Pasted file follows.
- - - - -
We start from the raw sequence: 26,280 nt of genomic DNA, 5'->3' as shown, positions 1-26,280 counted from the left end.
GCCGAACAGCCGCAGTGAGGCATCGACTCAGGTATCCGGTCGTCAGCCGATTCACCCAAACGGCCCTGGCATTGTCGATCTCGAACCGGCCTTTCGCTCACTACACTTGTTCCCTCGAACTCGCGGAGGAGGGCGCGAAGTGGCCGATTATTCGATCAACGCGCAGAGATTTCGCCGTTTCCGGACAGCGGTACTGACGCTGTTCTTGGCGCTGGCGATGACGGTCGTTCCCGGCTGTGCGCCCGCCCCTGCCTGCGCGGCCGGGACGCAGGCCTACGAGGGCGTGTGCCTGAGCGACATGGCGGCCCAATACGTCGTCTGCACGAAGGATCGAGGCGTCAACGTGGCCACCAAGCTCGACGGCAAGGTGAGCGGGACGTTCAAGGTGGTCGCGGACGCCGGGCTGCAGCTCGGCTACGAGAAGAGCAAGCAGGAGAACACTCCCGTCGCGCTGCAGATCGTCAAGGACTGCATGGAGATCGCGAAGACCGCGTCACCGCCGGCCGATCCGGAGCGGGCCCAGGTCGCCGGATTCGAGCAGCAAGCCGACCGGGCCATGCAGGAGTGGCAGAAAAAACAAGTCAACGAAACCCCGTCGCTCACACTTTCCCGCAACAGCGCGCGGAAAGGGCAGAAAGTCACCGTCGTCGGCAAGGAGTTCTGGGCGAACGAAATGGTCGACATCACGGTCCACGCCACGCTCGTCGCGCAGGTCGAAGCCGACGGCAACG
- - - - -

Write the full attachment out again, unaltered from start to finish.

We start from the raw sequence: 26,280 nt of genomic DNA, 5'->3' as shown, positions 1-26,280 counted from the left end.
GCCGAACAGCCGCAGTGAGGCATCGACTCAGGTATCCGGTCGTCAGCCGATTCACCCAAACGGCCCTGGCATTGTCGATCTCGAACCGGCCTTTCGCTCACTACACTTGTTCCCTCGAACTCGCGGAGGAGGGCGCGAAGTGGCCGATTATTCGATCAACGCGCAGAGATTTCGCCGTTTCCGGACAGCGGTACTGACGCTGTTCTTGGCGCTGGCGATGACGGTCGTTCCCGGCTGTGCGCCCGCCCCTGCCTGCGCGGCCGGGACGCAGGCCTACGAGGGCGTGTGCCTGAGCGACATGGCGGCCCAATACGTCGTCTGCACGAAGGATCGAGGCGTCAACGTGGCCACCAAGCTCGACGGCAAGGTGAGCGGGACGTTCAAGGTGGTCGCGGACGCCGGGCTGCAGCTCGGCTACGAGAAGAGCAAGCAGGAGAACACTCCCGTCGCGCTGCAGATCGTCAAGGACTGCATGGAGATCGCGAAGACCGCGTCACCGCCGGCCGATCCGGAGCGGGCCCAGGTCGCCGGATTCGAGCAGCAAGCCGACCGGGCCATGCAGGAGTGGCAGAAAAAACAAGTCAACGAAACCCCGTCGCTCACACTTTCCCGCAACAGCGCGCGGAAAGGGCAGAAAGTCACCGTCGTCGGCAAGGAGTTCTGGGCGAACGAAATGGTCGACATCACGGTCCACGCCACGCTCGTCGCGCAGGTCGAAGCCGACGGCAACG